That’s why 33 runners are now listed on this sheet in front of George as he eats his lunch. A black X marks the number of times each runner has competed with the team. Only one row across has each box marked, and of course that’s for the 99-year-old slurping away at his vegan lunch.
A RUNNING LOVE STORY
George figures genetics or sheer stubbornness has something to do with his running longevity. But something else has played a defining role, a romance that dates back to 1937. George was a year out of high school at the time and working at the Lewistown Electrical Company. A friend introduced him to Mary Richard, who had a light that needed fixing. George was more than happy to oblige.
The light didn’t lead to a date, but two years later Mary needed a ride to a campfire picnic down at Penn Roosevelt State Park, just outside of town. George, the proud new owner of a 1929 Model-A Ford Pickup, offered to take her.
“She was just friendly and nice, compassionate and very much concerned about the underdog,” George says of Mary. “She was always cheering for the underdog for both sports events and the battle of life.”
Mary and George fed off of one another’s passion for life. They married in 1942. After serving in the Navy, George earned an electrical engineering degree from Penn State, and eventually returned as a professor. Mary worked part-time and volunteered, drove the car and cooked. George was a handyman fixing everything around the house. They were happy together and they did everything together one way or another.
Even when George first started running in 1969, Mary initially joined him. George, then 49, did his first mile at the urge of his fellow Penn State professors. A creeping belly had plagued him since his Navy days, so he ran, though he claims it nearly killed him that first day.
But he survived, and that week, Mary bought him his first pair of Army-green running shorts. He still has them and runs every race in them. Mary soon joined him on his runs for a few years until her joints forced her to quit.
Mary still supported George in every race and every run. For decades she patched up those tattered green shorts. In their 80s, she would drive him to Tussey Mountain for his training runs, except she had the better part of those runs. She’d drive to the top and wait for him. Then, when he finally arrived, she’d drive him back down to do it again.
But it wasn’t until Mary’s last days that George realized why he still ran.
Mary first got sick in 2007 when she was diagnosed with mycosis fungoides, a cancer in the lymphatic tissues, on her stomach and back. She would beat it, but for the next three years, she was in and out of the hospital, George always by her side.
In July 2010, Mary was diagnosed with pulmonary fibrosis, a scarring of the lungs that made breathing difficult, and hospitalized again. But she encouraged George to keep running. This was the fourth year with his Tussey 50-Miler relay team. Mary insisted that he run it. George took the fifth leg, the earliest that didn’t require doing a second. George planned for their daughter Shirley to pick him up after his run and bring him back to the hospital to be with Mary.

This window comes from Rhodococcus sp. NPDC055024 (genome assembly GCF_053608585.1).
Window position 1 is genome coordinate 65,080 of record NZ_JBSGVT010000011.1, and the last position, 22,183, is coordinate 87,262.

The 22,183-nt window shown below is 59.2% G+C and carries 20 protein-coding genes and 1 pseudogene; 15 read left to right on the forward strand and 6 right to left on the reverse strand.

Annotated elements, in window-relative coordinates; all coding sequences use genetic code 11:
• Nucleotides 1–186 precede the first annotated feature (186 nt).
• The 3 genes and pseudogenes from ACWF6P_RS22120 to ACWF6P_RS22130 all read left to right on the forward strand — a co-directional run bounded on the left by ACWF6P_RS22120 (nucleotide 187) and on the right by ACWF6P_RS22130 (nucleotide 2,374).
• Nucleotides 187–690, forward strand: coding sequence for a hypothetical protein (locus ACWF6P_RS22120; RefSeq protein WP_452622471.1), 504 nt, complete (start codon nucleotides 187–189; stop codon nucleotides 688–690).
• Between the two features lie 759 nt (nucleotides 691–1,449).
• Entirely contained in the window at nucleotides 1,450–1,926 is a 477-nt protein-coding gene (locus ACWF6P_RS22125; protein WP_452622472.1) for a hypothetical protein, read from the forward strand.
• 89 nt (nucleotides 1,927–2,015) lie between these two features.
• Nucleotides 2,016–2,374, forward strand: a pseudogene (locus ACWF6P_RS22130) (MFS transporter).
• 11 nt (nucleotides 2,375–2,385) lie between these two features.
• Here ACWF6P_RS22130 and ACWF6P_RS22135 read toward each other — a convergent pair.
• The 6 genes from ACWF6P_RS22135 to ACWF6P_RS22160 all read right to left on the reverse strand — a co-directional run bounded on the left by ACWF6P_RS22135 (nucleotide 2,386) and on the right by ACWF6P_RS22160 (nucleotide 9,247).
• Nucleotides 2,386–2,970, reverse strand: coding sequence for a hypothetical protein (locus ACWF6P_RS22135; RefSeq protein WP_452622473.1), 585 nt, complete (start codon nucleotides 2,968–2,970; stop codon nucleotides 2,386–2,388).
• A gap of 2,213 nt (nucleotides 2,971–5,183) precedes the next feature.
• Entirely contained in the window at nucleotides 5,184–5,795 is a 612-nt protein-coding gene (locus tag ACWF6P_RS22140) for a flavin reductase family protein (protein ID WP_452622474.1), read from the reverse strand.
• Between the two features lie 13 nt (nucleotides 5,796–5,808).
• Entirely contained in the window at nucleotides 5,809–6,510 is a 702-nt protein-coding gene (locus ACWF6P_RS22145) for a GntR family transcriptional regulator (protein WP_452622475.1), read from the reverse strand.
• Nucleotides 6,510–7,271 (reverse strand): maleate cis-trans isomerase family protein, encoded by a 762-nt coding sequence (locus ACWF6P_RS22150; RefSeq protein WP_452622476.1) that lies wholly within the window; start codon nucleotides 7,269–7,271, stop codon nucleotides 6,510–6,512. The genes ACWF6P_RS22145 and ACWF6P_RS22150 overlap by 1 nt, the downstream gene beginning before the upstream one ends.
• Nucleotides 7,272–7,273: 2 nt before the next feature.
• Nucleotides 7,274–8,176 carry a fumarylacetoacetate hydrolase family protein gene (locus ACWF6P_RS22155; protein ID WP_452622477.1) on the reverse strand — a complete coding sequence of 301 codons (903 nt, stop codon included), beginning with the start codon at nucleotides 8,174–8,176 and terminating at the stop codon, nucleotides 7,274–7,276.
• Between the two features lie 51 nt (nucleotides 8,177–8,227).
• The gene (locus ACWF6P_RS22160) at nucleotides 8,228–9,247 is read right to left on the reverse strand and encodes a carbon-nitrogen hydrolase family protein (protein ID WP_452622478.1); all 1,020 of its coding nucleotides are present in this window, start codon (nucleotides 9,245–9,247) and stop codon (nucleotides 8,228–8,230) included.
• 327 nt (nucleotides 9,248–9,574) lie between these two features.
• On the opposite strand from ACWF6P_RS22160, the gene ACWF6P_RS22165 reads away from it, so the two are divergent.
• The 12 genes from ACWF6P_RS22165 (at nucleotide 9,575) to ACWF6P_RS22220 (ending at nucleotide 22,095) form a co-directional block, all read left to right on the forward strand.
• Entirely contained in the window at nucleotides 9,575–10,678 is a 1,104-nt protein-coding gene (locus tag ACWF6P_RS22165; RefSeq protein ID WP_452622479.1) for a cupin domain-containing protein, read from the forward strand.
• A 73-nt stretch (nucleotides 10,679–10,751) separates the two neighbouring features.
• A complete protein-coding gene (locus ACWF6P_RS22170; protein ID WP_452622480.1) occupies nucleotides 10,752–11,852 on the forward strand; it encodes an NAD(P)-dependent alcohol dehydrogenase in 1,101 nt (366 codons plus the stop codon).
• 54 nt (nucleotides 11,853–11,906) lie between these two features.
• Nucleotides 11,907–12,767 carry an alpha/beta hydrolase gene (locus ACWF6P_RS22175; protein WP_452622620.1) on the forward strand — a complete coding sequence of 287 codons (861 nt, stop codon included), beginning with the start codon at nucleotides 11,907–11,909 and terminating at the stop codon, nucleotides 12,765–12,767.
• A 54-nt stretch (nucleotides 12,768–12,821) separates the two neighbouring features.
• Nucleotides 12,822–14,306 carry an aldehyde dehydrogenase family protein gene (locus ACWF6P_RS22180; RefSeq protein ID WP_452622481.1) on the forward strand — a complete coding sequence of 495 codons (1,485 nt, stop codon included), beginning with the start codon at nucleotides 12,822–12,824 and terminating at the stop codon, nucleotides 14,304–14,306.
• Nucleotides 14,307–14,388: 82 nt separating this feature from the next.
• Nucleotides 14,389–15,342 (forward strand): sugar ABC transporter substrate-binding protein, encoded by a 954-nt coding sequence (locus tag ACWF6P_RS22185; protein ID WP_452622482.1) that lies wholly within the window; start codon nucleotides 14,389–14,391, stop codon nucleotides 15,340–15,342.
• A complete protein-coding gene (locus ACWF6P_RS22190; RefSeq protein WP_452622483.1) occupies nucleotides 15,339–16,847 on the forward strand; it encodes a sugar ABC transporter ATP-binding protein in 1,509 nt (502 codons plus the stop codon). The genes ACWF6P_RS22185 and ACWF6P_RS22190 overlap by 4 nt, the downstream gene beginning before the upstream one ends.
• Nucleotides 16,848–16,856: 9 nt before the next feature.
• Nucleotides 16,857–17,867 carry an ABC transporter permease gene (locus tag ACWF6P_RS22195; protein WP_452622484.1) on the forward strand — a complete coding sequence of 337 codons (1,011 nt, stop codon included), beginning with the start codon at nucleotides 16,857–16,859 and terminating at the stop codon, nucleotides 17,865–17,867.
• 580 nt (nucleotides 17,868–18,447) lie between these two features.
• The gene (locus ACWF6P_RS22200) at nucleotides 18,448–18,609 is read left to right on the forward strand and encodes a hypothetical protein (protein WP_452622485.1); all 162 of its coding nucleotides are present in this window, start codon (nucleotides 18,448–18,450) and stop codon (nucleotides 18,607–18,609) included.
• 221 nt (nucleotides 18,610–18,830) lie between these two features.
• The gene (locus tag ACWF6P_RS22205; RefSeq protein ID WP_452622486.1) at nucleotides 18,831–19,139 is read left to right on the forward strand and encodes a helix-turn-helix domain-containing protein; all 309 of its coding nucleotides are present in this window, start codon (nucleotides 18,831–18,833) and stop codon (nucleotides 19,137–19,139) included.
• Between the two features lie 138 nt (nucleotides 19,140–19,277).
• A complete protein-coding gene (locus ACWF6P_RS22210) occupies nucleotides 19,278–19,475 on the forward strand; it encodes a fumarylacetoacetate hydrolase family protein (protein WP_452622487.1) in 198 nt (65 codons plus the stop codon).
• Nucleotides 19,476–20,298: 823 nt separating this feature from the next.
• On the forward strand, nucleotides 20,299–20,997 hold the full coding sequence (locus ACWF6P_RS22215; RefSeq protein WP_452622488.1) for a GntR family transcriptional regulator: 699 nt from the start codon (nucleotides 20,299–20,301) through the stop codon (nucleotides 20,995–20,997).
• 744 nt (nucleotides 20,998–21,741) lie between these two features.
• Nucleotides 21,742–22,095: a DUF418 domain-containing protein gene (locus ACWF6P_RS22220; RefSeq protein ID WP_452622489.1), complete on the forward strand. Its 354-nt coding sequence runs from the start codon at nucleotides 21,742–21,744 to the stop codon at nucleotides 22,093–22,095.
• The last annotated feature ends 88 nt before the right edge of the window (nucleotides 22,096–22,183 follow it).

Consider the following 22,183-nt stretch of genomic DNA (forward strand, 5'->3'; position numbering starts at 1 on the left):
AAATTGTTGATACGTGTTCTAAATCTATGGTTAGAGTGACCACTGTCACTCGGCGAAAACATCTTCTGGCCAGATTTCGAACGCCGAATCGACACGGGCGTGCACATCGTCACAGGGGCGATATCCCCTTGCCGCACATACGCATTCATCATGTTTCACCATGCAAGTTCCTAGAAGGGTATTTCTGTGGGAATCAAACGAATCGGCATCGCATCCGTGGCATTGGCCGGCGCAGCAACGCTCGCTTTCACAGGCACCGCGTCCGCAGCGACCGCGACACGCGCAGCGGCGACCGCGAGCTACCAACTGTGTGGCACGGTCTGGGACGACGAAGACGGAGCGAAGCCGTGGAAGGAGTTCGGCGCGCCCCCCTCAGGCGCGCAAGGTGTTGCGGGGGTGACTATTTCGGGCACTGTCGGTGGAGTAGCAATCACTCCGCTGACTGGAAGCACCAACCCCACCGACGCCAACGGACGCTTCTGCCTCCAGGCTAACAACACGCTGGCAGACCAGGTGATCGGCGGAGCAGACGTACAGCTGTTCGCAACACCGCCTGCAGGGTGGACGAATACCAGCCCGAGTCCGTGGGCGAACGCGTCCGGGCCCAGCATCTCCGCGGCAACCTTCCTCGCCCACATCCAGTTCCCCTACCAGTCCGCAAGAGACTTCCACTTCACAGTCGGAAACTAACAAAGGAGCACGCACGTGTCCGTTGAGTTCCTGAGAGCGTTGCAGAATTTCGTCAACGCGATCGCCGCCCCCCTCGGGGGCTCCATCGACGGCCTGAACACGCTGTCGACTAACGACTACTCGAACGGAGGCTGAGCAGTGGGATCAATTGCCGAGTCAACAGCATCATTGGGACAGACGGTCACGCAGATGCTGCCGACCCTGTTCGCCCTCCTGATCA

But when George neared the end of leg five, it was Mary who greeted him, sitting in the back of Shirley’s car with her oxygen tank. Neither George nor Mary had much breath. When Mary was able to, she spoke four words that George will never forget: “I’m proud of you.”
Mary lost her battle with pulmonary fibrosis in December of 2010. Though she’s gone, he still talks with her, often when he’s running, which he continues to do because he feels Mary would want him to. “I always think that she’d be encouraging me to keep doing this,” George says. “ ‘I’m proud of you.’ That hangs there in my mind.”
WE LOVE YOU, GEORGE
George is racing without his Mountain Men today. It’s one of his three annual races beyond the relay, the Mountain Washington Road Race in New Hampshire’s White Mountains. The 7.43-mile road climbs up more than 5,000 feet to the tallest point in the Northeastern United States.
From the start, George falls to the back of the pack with his grandson, Bob, who acts as a pack mule carrying jackets and George’s homemade lemonade—the only thing he consumes while running. Every runner goes by him, many taking pictures or wishing him luck: “Go, George.” We love you, George.” “You’re an inspiration, George.”
The word inspiration troubles George: “I haven’t died yet.” People see an elderly runner beating back age through a measured shuffle. Yet people don’t see his entire story. They don’t see him calling elderly runners to reignite the flame inside them when they think they’re done. They don’t see the champion of the everyday runner, who could have quit years ago. When he retired in 1993. Or when Mary passed away. Or even after this, his 13th time racing up Mount Washington.
But they do see a hero, an icon, charging up the mountain until he finishes in 4:04:48—a minute faster than last year.
The minute George is back at the starting area where a postrace feast is happening, he is rushed to the stage where he is met with a minute-long standing ovation.
“You made a promise to us,” says the race announcer to George, “and you keep delivering on that promise that you’re going to keep going, right?”
“I’ll try,” he says.
As he exits the stage, he is rushed by the crowd of tired, cheering runners wanting to speak and take pictures with him. A young child tugs on her mother’s shorts and whispers a question. Mom crouches down and points to the legend before them. “You know who that is?” she says. “That’s George.”